How Do I file Chapter 7 Bankruptcy?
You will have to take very specific steps to legally complete the bankruptcy process. If you choose to file Chapter 7 bankruptcy you will be able to discharge many unsecured debts within four to six months from the date you file your bankruptcy petition. Below we will discuss the basic steps to complete a personal bankruptcy.
Steps to file bankruptcy:
- Determine if you qualify for Chapter 7 bankruptcy
The first step in the bankruptcy process is to determine whether or not you qualify to file Chapter 7 bankruptcy. Bankruptcy laws have been updated, making it more difficult for those with a high income or disposable income to discharge unsecured debts by filing Chapter 7 bankruptcy. Talk to a bankruptcy lawyer if you have questions about income limits and Chapter 7 bankruptcy.
- Complete your Chapter 7 bankruptcy petition and the bankruptcy schedules
If you qualify for Chapter 7 bankruptcy the first step is to file the bankruptcy petition and the appropriate bankruptcy schedules. Petitions can be filed jointly with a spouse or separately. Bankruptcy schedules must also be filed and will provide detailed information about your assets and liabilities, executory contracts, unexpired leases, statement of financial affairs, and current income and expenditures. Schedules must be submitted within 15 days from the date the bankruptcy petition is filed.
The good news is after the Chapter 7 bankruptcy petition is filed the court will issue a temporary injunction or automatic stay to stop creditor actions, home foreclosures, property repossession, bank account levies and some wage garnishments. Some collection actions may continue, however, if the creditor asks the court for a motion to lift the automatic stay and it is granted.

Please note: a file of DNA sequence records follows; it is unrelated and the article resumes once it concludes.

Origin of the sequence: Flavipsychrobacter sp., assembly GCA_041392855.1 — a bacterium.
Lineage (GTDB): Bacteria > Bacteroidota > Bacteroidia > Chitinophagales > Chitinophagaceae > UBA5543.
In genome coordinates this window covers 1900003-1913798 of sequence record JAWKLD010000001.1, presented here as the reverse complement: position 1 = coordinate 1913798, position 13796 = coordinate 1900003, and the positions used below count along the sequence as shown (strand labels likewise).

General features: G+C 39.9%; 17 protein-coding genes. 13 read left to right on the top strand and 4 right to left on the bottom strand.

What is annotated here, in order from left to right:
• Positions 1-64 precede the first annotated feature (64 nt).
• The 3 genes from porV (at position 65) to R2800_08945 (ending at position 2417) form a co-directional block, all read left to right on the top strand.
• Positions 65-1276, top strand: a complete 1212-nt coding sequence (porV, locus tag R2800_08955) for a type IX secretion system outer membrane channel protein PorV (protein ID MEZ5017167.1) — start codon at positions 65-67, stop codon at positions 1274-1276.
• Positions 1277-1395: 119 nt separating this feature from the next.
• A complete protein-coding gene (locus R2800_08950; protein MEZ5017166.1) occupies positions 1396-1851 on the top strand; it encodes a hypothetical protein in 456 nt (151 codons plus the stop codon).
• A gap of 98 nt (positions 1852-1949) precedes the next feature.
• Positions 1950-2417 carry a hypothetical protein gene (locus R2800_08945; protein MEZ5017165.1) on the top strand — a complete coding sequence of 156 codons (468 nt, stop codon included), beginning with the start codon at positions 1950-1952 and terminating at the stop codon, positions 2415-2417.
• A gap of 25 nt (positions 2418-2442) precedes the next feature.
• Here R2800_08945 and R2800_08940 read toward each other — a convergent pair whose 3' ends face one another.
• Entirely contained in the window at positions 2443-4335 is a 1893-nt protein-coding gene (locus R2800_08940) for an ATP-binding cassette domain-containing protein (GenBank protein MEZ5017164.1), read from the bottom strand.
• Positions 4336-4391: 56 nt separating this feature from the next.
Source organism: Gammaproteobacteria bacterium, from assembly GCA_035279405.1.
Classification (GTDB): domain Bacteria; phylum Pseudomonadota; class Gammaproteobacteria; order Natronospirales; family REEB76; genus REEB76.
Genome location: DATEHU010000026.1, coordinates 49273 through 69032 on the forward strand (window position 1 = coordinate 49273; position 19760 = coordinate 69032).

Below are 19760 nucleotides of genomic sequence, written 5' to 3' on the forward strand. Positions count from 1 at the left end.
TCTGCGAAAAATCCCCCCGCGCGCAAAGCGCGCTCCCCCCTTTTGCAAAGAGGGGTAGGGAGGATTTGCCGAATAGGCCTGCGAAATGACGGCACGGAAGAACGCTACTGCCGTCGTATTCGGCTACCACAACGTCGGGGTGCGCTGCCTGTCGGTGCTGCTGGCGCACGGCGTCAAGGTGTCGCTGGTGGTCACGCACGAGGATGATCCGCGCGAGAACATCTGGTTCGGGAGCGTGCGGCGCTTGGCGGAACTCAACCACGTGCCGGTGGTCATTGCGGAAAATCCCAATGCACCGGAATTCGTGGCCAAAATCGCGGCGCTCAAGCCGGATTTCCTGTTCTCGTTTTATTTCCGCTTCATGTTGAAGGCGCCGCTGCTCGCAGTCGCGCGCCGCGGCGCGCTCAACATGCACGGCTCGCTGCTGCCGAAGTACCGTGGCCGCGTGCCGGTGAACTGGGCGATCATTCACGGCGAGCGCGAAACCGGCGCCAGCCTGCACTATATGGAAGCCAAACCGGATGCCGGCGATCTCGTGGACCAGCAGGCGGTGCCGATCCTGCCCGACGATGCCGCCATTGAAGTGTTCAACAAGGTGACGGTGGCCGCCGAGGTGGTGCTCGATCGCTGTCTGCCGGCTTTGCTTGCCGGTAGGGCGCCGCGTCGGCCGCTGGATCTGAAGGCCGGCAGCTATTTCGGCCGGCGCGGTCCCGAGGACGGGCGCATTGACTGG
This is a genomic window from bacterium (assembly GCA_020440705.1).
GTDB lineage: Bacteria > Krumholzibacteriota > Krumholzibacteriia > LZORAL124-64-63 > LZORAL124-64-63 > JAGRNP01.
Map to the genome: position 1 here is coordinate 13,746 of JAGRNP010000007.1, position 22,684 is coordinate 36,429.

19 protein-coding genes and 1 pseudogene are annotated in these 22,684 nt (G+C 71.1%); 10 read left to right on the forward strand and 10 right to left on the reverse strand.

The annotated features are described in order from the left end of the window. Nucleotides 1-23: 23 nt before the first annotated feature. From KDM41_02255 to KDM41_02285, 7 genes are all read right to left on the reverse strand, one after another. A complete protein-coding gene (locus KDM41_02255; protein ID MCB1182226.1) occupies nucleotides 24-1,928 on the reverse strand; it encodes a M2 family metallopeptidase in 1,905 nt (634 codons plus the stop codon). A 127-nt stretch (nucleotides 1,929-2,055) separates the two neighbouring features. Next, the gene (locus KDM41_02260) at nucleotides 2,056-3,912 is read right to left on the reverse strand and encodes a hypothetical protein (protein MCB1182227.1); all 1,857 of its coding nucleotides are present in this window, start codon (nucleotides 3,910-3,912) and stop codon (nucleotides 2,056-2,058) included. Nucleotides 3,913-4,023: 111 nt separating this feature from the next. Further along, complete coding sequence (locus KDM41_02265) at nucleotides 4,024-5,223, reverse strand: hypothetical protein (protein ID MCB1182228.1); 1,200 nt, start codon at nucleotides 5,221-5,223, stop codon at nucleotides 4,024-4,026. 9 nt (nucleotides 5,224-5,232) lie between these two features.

At the time the bankruptcy petition is filed you will also have to pay the application fee. If your income is substantially below the poverty level you may be able to have the fee waived.
- Creditors are notified the bankruptcy has commenced
Approximately 18 days after the bankruptcy petition is submitted to the court, the court will mail a Notice of Commencement of the case to the creditors. Creditors may object to the discharge of debts and will be given the date of the 341 Meeting of the Creditors. Creditors may also have a chance to file their Proof of Claims.
- Attend the 341 Meeting of the creditors
Many debtors are concerned they will have to attend a court hearing. Generally, the only meeting you will have to attend is the 341 Meeting or Meeting of the Creditors. This meeting is scheduled approximately 6 weeks after a bankruptcy petition is filed. If you have hired a lawyer they will attend the meeting with you. At the meeting the trustee, who has been appointed to administer your case, will review your bankruptcy petition and schedules and ensure the accuracy of the information you have submitted to the court. Although creditors are allowed to attend the meeting, they often do not. The creditors will have 30 days after the 341 Meeting to object to the filer’s debt discharge.
- Chapter 7 Bankruptcy discharge
Assuming there are no creditor objections and the court approves the bankruptcy petition, most Chapter 7 bankruptcy debtors will have their debts discharged within 60 to 90 days after the 341 Meeting of the Creditors.
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